To me the issue isn’t just the smack talk. It’s how much the hype and smack talk dictates what happens in the sport, where fights that generate high viewership take priority over another fighter’s well-earned shot at the title, i.e. McGregor fighting Nate Diaz twice in fights that meant nothing for their respective weight classes while the 25-0 Nurmagomedov still hasn’t been given a chance to fight him. UFC seems to be all too happy to go down the road boxing has, where it’s all about the $$$… with much less of it going to the actual fighters (unless you’re Brock Lesnar).


#5

This is all fair. However, I also think the issues you describe are less performative (the part of the sport that the game tries to most closely emulate) than the training, fighting, and trash-talking.

We’re talking about a licensed game. It would be pretty surprising for a UFC game to directly critique UFC’s own labor practices, or simulate kowtowing to King White for a better slot on an upcoming fight card. On that note, I’d be incredibly interested in seeing a Blitz: The League-style take on this sort of shit.


#6

I absolutely agree that the pageantry is tiring and hurts the divisions, I was absolutely furious about McGregor holding up the featherweight division.Ultimately, I don’t think that is squarely about trash talk though, at least not at the heart of it.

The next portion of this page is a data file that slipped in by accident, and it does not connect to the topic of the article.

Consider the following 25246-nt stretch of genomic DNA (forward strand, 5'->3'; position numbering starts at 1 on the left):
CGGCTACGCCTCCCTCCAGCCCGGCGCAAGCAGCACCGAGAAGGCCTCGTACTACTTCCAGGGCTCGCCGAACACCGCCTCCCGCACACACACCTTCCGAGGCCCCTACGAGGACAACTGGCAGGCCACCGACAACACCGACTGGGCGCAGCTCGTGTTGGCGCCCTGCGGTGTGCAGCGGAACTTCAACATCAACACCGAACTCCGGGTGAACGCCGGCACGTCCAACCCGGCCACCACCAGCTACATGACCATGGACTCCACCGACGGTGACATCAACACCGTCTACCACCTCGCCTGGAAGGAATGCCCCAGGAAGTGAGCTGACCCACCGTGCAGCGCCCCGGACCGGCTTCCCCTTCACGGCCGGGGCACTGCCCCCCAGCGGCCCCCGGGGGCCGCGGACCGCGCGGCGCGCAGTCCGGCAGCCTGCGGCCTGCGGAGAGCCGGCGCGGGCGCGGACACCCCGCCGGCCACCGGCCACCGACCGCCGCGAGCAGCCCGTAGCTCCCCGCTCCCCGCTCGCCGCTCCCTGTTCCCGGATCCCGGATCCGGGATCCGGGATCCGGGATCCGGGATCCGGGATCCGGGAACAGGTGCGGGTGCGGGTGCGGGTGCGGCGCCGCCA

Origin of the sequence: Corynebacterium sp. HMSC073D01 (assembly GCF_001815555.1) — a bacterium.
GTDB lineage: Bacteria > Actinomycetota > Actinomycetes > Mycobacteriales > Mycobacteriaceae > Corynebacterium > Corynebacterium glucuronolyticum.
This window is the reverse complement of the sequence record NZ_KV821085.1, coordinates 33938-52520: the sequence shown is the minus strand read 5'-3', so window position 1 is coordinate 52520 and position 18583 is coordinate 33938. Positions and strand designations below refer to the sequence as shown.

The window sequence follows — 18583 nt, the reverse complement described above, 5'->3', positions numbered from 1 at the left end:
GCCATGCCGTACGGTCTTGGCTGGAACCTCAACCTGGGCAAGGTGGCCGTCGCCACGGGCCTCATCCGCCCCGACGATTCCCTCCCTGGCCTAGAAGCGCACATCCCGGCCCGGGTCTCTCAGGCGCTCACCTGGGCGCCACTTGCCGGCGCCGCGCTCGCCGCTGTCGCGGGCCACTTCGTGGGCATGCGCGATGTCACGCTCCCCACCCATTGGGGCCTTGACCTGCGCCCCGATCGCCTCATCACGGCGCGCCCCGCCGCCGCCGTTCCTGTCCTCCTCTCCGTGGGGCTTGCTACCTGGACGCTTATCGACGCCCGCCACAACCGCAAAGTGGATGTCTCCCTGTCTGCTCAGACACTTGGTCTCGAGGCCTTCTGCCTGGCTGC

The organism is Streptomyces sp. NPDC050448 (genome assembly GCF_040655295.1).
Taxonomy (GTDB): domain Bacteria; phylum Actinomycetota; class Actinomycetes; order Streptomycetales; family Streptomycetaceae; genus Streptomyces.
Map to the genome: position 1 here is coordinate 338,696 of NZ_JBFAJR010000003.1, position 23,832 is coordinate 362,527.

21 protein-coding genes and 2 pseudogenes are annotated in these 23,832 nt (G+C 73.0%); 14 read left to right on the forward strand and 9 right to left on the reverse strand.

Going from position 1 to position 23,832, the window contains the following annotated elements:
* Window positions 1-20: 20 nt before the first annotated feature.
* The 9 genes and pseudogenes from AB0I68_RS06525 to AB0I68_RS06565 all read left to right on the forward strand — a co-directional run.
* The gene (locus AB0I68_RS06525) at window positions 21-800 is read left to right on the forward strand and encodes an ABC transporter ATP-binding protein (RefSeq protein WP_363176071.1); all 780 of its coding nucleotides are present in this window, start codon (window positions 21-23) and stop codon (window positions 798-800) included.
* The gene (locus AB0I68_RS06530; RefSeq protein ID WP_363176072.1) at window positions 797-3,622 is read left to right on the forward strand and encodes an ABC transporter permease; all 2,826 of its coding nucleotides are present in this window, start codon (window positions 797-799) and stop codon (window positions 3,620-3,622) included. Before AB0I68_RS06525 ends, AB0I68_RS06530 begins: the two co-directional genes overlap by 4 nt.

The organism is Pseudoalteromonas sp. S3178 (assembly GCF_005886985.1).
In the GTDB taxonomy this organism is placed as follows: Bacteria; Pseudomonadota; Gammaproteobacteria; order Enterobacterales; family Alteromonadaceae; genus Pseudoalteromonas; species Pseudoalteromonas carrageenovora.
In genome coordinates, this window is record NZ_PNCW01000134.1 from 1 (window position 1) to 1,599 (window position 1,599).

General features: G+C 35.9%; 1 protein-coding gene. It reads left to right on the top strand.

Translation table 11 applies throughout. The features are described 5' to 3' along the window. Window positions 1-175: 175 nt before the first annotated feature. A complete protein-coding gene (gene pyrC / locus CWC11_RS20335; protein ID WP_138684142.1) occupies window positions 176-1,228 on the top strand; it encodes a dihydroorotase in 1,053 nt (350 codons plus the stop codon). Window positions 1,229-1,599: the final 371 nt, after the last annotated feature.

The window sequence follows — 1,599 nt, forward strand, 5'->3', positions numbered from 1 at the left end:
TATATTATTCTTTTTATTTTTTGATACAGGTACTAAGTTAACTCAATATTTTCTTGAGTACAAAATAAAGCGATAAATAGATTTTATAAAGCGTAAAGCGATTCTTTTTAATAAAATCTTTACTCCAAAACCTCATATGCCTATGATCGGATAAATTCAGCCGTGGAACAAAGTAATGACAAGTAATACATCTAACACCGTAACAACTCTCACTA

Showmanship is part of any sport and I don’t want it to go away from any sport. The issue arises when the showmanship takes precedent over the actual athletic contest, something UFC has very much been guilty of, especially since the Fertita brothers got bought out. However, that is not a trash talk problem, that is a ownership problem.

Trash talk can and has existed in sports for centuries, you just have to ensure that it doesn’t take precedent over the actual sport.


#7

Seriously Danielle, how did you never get into Absolver? From how you describe how you’d like a fighting game to be it seems like you’d really like it. True, it doesn’t have any grappling but there’s the sweet process of learning and refining your maneuvers and strikes to overcome your opponent and no voicechat.